Hughes' Views & News

The murder of Daniel Doughty: A skeleton in my family closet

Posted in Genealogy by tahughesnc on October 8, 2013

I was quite surprised to learn this story while tracing the ancestry of my grandmother, Virginia Doughty Hughes (1896-1978).

In 1804, my grandmother’s direct line Doughty ancestors lived in the western part of the Pendleton District in South Carolina. The eldest was Joseph Doughty (1755-1815), who was my 4th great grandfather. His children included my 3rd great grandfather, Jeremiah Doughty Sr. (1777-1838) and Jeremiah’s older brother, Daniel.

Daniel Doughty's will

Daniel Doughty’s will, dated Nov. 24th, 1804.

Towards the end of November 1804, Daniel filed a will saying that he was “sick and weak in body but of sound & disposing mind memory and understanding.” In the will he bequeathed “unto my dearly beloved wife Rachel Doughty one feather Bed with the furniture belonging to the same and her wearing clothes and no other part of my Estates.” He left the rest of his estate to his sons, Joseph and Laban.

By the following February, Daniel was dead and his “dearly beloved wife” was in jail, accused of murdering him. A second suspect named John Andrews was also in jail but the alleged mastermind of the crime — Rachel’s father, Laban Oakley — had escaped from jail and was on the run.

South Carolina Gov. Paul Hamilton issued the following proclamation on Feb. 19, 1805:

State of So. Carolina. By His Excellency
Paul Hamilton Governor & Commander
in Chief in & over the State aforesaid.
A Proclamation. Whereas I have received
information that Daniel Doughty late
of the District of Pendleton has been
most barberously and wickedly destroyed
by his wife Rachel, his step-father Laban
Oakley, a certain John Andrews who dis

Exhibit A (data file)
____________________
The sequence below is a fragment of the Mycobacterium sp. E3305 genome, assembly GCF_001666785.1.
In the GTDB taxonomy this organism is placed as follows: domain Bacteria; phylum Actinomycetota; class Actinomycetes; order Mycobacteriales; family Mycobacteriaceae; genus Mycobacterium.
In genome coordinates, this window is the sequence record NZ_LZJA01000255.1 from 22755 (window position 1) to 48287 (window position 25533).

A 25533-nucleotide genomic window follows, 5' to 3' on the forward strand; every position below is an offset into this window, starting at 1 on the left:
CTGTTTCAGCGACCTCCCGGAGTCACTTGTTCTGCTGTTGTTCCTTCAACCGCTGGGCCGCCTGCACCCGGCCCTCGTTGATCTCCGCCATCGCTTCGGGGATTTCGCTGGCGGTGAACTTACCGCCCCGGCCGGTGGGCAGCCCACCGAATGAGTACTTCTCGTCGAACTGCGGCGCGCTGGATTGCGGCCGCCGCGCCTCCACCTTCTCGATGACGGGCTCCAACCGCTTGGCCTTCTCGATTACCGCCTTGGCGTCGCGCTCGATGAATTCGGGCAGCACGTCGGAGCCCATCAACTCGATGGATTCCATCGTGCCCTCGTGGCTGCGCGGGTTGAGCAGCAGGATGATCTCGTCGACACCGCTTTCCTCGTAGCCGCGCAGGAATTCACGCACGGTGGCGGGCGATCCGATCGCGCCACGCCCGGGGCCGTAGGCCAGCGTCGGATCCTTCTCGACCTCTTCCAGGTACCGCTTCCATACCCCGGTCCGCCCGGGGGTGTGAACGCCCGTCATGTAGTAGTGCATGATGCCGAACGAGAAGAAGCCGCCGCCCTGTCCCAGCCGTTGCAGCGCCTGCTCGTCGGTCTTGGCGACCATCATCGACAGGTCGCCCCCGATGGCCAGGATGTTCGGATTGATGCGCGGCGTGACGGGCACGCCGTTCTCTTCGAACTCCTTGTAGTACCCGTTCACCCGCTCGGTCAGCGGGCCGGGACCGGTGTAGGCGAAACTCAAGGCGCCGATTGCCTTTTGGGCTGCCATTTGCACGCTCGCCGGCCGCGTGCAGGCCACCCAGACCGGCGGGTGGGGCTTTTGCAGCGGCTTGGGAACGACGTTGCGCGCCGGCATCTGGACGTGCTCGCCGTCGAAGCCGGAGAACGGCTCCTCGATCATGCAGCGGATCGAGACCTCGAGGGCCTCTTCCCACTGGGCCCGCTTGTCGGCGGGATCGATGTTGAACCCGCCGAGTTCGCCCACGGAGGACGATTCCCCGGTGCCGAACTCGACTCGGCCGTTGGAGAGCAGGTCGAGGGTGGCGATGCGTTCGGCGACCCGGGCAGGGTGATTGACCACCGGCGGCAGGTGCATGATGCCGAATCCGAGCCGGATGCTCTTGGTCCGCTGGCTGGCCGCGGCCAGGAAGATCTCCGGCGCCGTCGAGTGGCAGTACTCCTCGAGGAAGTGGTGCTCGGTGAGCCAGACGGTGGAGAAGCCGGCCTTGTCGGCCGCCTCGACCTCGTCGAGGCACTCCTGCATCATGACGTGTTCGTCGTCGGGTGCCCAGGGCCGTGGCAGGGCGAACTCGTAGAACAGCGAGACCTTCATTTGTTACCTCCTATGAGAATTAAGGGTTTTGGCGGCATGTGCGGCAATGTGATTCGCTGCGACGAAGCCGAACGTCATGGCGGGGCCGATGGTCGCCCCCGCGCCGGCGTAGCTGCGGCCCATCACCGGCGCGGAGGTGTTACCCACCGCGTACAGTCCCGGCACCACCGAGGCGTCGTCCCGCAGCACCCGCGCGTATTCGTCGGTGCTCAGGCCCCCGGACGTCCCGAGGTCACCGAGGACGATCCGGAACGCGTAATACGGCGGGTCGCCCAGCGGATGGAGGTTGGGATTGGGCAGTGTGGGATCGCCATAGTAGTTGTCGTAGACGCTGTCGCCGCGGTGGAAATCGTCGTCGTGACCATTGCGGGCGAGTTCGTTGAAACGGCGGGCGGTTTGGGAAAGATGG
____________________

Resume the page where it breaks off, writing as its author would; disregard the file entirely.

regarding all social, moral, & religious ties
did most treacherously & cruelly combine
and conspire together and did infuse
into the drink, food and medicine of the
said Daniel Doughty repeated doses
of ratsbane or arsenic of the effects of
which after the most excruting tortures
& lamentable suffering the said Daniel
Doughty did at last die. And whereas the
said Rachel the wife of the said Daniel
Doughty and the said John Andrews
have both been committed to Gaol
under strong evidence of their guilt
but Laban Oakley the step-father as above
said who is believed to have been the first
mover of this wicked conspiracy has
fled & eludes the pursuit of justice. There
fore I deem it proper to issue this my
Proclamation hereby offering a re
ward of $400 to any person or persons
who will apprehend & deliver to the cus
tody of the Sheriff of the District in
this State the said Laban Oakley to be paid
on his being convicted of the said offence.
And I hereby most earnestly call upon
& require all officers civil & military and
all other friends to the peace safety and
happiness of the Community to the
aiding & assisting to the utmost of their
power in apprehending & bringing to
answer with his accomplices to the
Laws the said Laban Oakley to the end
that this dreadful & wicked outrage on humanity
may be followed by the punishment
which is due to it and an example
made which may deter others from
the perpetration of crimes of a nature
so flagritious & detestable. Given under
my hand and with the seal of the State this
19th day of February A.D. 1805 and of
American Independence the 29th.
Paul (L.M.S.) Hamilton. By
the Governor Daniel Huges Secretary
of State. Recorded 19th February 1805.

S.C. Gov. Paul Hamilton offered a $400 reward for the capture of Laban Oakley

S.C. Gov. Paul Hamilton offered a $400 reward for the capture of Laban Oakley

A document from Gov. Hamilton dated Dec. 13, 1805, indicates that $400 had been paid “for apprehending Laban Oakley, a murderer under Proclamation who broke Gaol and fled in Tennessee.”